The statistical carnage from Saturday in Wisconsin is admittedly startling.
The offense scuffled mightily in Michigan’s 64-54 road loss to the Badgers. In particular:
- The Wolverines scored .82 points per possession, which is .32 lower than their season average.
- They shot 47.2 percent on twos (nearly six percentage points lower than their average) and 27.8 percent on threes (nearly nine percentage points lower).
- 16 turnovers, which occurred on 24.2 percent of possessions. This is nearly 10(!) percentage points higher than normal.
The only good news? The John Beilein era is replete with examples where his offense struggled in one or two outings, only to recover by tournament time.
Here’s a breakdown of Michigan’s three best offenses under Beilein versus how they looked on their worst days.
2012-13 (No. 1 offense per Ken Pomeroy, NCAA Finalists)
Beilein produced effective offenses in his first five seasons, but this one was the true breakout.
High efficiency. Superb shooting (No. 11 nationally). Lowest turnover rate in the country. All due to a starting lineup that produced five NBA Draft picks, including Naismith winner Trey Burke.
Much like this year's team, the offensive dominance dissipated on a road trip to a hostile environment. This time, it was Value City Arena in Columbus, Ohio.
The results in the 56-53 loss to the Buckeyes:
- .88 points per possession (.33 lower than average)
- 44.4 percent on twos (nearly nine percentage points lower) and 30 percent on threes (eight points lower)
- Turnovers on 22 percent of possessions (nearly eight points higher)
How did Michigan respond? It blitzed Minnesota merely days later in Minneapolis.
Even with another clunker at East Lansing, it didn’t deter the 2012-13 team from barreling through defenses en route to the national championship game.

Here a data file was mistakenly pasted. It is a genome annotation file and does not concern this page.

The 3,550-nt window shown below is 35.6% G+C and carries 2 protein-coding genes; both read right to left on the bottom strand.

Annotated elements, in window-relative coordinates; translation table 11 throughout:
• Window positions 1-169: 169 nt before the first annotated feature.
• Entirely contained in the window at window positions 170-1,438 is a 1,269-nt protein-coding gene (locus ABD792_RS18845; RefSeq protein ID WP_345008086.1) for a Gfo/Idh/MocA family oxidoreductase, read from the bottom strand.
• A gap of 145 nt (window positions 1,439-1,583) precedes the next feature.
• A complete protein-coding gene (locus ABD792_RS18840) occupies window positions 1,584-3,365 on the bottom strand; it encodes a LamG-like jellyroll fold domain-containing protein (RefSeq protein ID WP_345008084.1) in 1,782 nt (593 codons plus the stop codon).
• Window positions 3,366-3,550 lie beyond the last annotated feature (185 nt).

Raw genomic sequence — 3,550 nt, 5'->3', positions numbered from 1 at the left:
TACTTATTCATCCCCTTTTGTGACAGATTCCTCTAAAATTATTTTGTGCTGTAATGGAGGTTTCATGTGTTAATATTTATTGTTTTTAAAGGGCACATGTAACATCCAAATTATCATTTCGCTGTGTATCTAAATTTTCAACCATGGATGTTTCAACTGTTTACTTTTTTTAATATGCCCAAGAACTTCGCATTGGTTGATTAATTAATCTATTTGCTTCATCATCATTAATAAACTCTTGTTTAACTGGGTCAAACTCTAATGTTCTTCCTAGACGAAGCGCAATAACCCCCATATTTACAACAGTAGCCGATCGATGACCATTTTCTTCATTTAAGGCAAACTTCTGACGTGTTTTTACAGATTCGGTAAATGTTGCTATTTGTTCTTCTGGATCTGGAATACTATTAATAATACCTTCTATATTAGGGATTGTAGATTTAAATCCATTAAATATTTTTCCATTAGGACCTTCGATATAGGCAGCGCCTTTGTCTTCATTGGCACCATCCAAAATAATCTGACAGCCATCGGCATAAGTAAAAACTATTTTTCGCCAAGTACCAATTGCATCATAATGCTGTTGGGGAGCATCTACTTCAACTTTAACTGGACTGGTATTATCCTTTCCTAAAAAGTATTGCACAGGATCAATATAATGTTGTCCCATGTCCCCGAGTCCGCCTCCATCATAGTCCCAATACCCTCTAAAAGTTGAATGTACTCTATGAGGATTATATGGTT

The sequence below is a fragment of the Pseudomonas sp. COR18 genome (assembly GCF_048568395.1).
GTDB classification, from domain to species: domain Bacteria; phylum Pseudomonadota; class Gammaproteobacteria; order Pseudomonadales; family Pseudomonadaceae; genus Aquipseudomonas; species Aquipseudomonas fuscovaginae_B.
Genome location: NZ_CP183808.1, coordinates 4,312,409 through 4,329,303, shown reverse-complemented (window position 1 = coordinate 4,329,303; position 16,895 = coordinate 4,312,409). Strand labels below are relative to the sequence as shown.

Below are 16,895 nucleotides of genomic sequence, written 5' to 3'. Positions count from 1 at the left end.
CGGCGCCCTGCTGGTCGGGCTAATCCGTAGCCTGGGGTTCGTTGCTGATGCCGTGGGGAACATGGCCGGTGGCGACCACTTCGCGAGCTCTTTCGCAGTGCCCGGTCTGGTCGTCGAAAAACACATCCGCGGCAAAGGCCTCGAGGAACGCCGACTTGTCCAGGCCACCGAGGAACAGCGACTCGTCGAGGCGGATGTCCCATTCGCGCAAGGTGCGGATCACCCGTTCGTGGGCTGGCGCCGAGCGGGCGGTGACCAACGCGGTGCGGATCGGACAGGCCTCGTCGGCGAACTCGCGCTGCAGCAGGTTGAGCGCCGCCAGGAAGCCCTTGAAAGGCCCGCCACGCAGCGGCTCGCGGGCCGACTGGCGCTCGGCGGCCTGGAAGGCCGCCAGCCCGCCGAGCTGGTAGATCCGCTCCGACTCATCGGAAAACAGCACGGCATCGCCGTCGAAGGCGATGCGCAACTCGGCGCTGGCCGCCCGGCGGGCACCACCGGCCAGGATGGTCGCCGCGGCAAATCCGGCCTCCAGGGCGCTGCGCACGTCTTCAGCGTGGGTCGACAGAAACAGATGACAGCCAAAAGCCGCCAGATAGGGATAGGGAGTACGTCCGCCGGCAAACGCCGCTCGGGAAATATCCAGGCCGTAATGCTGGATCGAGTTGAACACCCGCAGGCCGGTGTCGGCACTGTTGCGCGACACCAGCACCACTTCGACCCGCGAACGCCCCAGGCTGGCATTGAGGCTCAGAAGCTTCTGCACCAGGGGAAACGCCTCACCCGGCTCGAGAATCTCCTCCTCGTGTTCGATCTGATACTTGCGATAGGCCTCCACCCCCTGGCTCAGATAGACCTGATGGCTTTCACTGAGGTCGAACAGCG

2013-14 (No. 3 offense per Ken Pomeroy, Elite 8)
Technically, this offense was even better than the year before. It scored a full two points more per possession that the 2012-13 unit and full percentage point better in effective field goal percentage.
The credit goes to the sharpshooting due of Nik Stauskas and Caris Levert. The former was simply cold-blooded, able to push Michigan to win for the first time ever in Kohl Center.
One place that remained a House of Horrors? Assembly Hall in a 63-52 defeat.
- Scored under a point per possession (.28 lower than normal) only weeks after blistering performances against No. 3 Wisconsin, No. 10 Iowa and No. 3 MSU.
- Shot just 3-of-13 from behind the arc (23 percent, a full 17 percentage points lower than average).
Despite the speed bump, Michigan charged to a Big Ten regular season title. Only a last-second trey by Kentucky’s Aaron Harrison prevented a return trip to the Final Four.
2016-17 (No. 4 offense per Ken Pomeroy, Sweet 16)
The amount of shooting talent on this team was incredible.
The five-out offense was in full effect, as six rotation players shot better than 34 percent from three — five shot better than 37 percent.
Sometimes, though, the ball bounces wrong. The Wolverines found this out early in the season at South Carolina.
The Gamecocks surged to the Final Four on the back of the nation’s third-ranked efficiency defense. Michigan:
- Scored .74 points per possession (nearly half a point lower than average). It’s still the lowest output under John Beilein since Ken Pomeroy started posting the stat in 2012-13.
- Shot an astonishing 8-of-26 on twos (26 percentage points lower) and an unreal 2-of-26 on threes (25 points lower).
- Nearly doubled its turnover rate en route to 16 giveaways.
By the end of the year, that same offense romped to the Big Ten Tournament title, notching 1.15 points per possession in four wins.
The next weekend, it toasted a top-10 defense in Louisville in Moe Wagner’s coming out party to America.
The only difference between these three offenses and the 2018-19 version? This year’s unit ranks well outside the top-five in efficiency at No. 24 overall.
The struggles may continue past Madison, but offense is John Beilein’s calling card.
Don’t expect it to stay down for too long.